Archive for ‘news and views’
Josh has been extra busy lately, and it’s been hard to keep connected to Stacey. But her little acts of caring and support show that she has his back.
Many adult children come back home to live for awhile these days. This book by the author of a similarly-titled, well-known childrens’ series, is an account of the (temporary) return of her youngest son and his family.
“One of the greatest challenges before us is to change women’s perception of adoption as being a bad choice,” Cardinal Sean O’Malley of Boston said recently in a homily during the National Prayer Vigil for Life.
Stacey writes on chores and the unitive aspect of marriage. “This will not be embarrassing,” she promises.
Sara and Justin discuss Sara’s transition to staying at home with Gus. It’s both easier and harder than they imagined.
A three-year study of families conducted by the University of Virginia’s Institute for Advanced Studies in Culture reveals some of the similarities and differences among America’s parents today.
Josh’s new workout program has resulted in a pulled muscle–but that’s not the only thing that’s out of whack. His relationship with Stacey needs a little TLC, too.
Sara says good-bye to the parish where she’s been working. As she reflects on the “lasts,” she also looks forward to her new vocation as a stay-at-home mom.
In his new pastoral letter, Bishop Michael Bransfield of Wheeling-Charleston notes that 30% of West Virginia children under age 5 live in poverty. He addresses the complexity of poverty and the need for a moral commitment to overcome it.
In-laws are often a touchy subject in a marriage. As Stacey points out, they can stretch us in new ways. But they’re not the family we grew up in, which can cause discomfort from time to time.
Last week Sara reflected on what she hopes to gain by staying home with Gus. This week it’s Justin’s turn, and he sees a lot to look forward to.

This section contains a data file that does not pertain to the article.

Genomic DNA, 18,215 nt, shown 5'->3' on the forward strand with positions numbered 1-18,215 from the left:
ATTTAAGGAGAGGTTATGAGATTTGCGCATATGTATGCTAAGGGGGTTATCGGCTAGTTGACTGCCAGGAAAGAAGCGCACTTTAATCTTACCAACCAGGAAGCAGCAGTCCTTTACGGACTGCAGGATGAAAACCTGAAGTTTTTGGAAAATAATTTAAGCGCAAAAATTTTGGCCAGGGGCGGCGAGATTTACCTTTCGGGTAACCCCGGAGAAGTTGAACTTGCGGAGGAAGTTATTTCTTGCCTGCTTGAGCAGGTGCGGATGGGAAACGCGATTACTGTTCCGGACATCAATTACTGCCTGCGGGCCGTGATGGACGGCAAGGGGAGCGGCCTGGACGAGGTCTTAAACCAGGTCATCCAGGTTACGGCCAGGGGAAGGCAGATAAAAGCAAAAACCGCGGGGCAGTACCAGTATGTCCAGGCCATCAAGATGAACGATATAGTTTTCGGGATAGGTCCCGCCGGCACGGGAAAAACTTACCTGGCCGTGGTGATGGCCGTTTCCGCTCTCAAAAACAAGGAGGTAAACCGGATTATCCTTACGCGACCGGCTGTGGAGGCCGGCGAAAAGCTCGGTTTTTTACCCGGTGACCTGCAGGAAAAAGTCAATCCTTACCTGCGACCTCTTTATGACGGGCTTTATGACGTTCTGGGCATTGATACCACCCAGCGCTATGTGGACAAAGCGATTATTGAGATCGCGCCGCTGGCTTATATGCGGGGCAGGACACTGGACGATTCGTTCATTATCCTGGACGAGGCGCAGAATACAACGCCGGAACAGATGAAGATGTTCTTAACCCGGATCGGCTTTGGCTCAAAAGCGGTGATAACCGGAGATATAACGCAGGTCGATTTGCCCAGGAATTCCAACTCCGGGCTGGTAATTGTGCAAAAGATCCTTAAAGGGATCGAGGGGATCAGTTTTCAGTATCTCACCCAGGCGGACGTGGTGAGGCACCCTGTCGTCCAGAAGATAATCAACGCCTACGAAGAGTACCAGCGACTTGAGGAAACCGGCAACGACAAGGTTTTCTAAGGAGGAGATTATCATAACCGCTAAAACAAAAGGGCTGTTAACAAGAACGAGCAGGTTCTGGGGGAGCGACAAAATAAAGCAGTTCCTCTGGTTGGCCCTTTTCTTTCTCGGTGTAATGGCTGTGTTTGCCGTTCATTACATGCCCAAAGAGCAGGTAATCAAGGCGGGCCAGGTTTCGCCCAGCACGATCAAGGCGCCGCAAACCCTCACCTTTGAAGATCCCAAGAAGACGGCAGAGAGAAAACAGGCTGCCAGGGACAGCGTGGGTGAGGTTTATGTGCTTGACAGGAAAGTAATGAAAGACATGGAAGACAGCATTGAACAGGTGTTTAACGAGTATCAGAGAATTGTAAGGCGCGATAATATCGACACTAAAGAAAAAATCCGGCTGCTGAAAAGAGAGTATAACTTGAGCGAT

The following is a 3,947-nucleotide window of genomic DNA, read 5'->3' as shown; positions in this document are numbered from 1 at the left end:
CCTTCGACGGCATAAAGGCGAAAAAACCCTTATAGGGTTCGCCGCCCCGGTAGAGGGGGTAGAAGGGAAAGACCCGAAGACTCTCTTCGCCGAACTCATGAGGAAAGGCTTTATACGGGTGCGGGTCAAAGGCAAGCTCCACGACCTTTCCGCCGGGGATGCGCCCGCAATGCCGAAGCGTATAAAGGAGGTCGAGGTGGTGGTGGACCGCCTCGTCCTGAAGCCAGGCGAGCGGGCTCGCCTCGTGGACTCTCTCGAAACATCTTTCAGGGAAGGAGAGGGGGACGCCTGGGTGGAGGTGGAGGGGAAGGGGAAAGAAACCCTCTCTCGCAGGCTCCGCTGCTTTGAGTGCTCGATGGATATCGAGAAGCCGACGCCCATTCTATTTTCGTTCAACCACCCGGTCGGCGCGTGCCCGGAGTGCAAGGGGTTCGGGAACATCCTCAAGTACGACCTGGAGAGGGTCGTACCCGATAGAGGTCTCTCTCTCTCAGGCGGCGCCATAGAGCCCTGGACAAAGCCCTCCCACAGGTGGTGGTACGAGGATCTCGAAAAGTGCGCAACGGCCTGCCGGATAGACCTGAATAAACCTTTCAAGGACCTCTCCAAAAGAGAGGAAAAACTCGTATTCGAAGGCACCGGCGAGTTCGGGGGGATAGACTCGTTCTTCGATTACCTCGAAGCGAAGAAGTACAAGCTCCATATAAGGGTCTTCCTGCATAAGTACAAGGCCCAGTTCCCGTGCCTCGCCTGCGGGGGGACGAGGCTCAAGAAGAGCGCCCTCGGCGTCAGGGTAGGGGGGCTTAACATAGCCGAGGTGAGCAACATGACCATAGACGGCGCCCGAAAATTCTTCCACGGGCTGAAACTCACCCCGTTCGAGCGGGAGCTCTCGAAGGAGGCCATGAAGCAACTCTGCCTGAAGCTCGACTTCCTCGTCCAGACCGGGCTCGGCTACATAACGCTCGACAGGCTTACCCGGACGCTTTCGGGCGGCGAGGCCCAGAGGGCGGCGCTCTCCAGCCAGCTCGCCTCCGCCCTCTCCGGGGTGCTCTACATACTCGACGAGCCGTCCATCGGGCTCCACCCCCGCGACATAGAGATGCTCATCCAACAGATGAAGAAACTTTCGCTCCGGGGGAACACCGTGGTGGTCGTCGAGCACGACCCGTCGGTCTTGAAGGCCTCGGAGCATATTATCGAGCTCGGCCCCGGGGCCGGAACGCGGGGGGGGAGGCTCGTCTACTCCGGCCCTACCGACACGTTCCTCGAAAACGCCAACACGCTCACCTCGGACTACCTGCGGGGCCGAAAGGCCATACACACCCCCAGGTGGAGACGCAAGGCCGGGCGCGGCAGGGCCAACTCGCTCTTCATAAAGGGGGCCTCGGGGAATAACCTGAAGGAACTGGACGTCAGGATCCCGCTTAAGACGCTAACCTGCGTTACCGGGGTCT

Does marriage begin at its high point, with couples enjoying their greatest life satisfaction during their first year together as husband and wife? According to research conducted in Australia, the most satisfied couples were those married 40 years or longer.
The author, an abuse survivor, offers helps for those who experienced childhood sexual abuse. She draws on the wisdom of the saints, such as Ignatius of Loyola and Theresa of Lisieux, to guide the sufferer through difficult periods.
Recently Justin asked Sara: “What do you hope to gain by staying at home with Gus?” Sara has been pondering the question and offers three outcomes she’d like to see.
A new State of Our Unions report warns that raising children outside of marriage is becoming the new norm. It urges national leaders to pay attention to family structure and the effects on children’s well-being.
A trip back home to the beautiful Black Hills rekindles Josh’s sense of awe and wonder. He reflects: “If I want our family to have a spirituality of wonder, I need to find ways for us to experience moments of depth and mystery where we live.”
Sara is not looking forward to a 10-hour drive to visit Justin’s parents. But she realizes the importance of giving both sets of grandparents the opportunity to get to know Gus.
Justin has been experiencing one of the frustrations of a new parent – an inconsolable baby in the wee hours of the morning. Reflecting on this humbling experience, brings him to a new way of thinking while comforting Gus.
Reconciling two sets of inherited Christmas traditions has taken Josh and Stacey some time, but Stacey discovers that in the process they have acquired brand new ways of celebrating that belong to their little family alone.
The family has a vital role in fostering peace according to Pope Benedict XVI in his message for the Jan. 1, 2013, World Day of Peace.
This little collection of reflections by Chiara Lubich, founder of the Focolare movement, on how we treat those around us is brief, but profound. Our neighbor, Lubich writes, is “one of the straightest roads to God.”
Sara writes, “Once upon a time, I thought that once Justin and I discerned we were called to marriage with each other, I thought our discerning days would be over. We may not exactly live “happily ever after” but our hard decisions would be behind us.”
In this Christmas season, many people may give or receive smartphones or other technology that can access the new social media. Social networking can be a wonderful way means of keeping in touch and reaching out to others, but it has a shadow side. How can we remain present to those who are part of our daily life?
Josh and Stacey are considering a new school for Oscar. As they ponder their decision, Josh writes: “There is no one here to guide us, and we can only try to inform ourselves and make a reasoned judgment. It is not easy, and it feels like the stakes are high.”
What does it mean to be the “domestic church”–the church of the home? Justin and Sara offer some practical ideas for the Advent and Christmas season.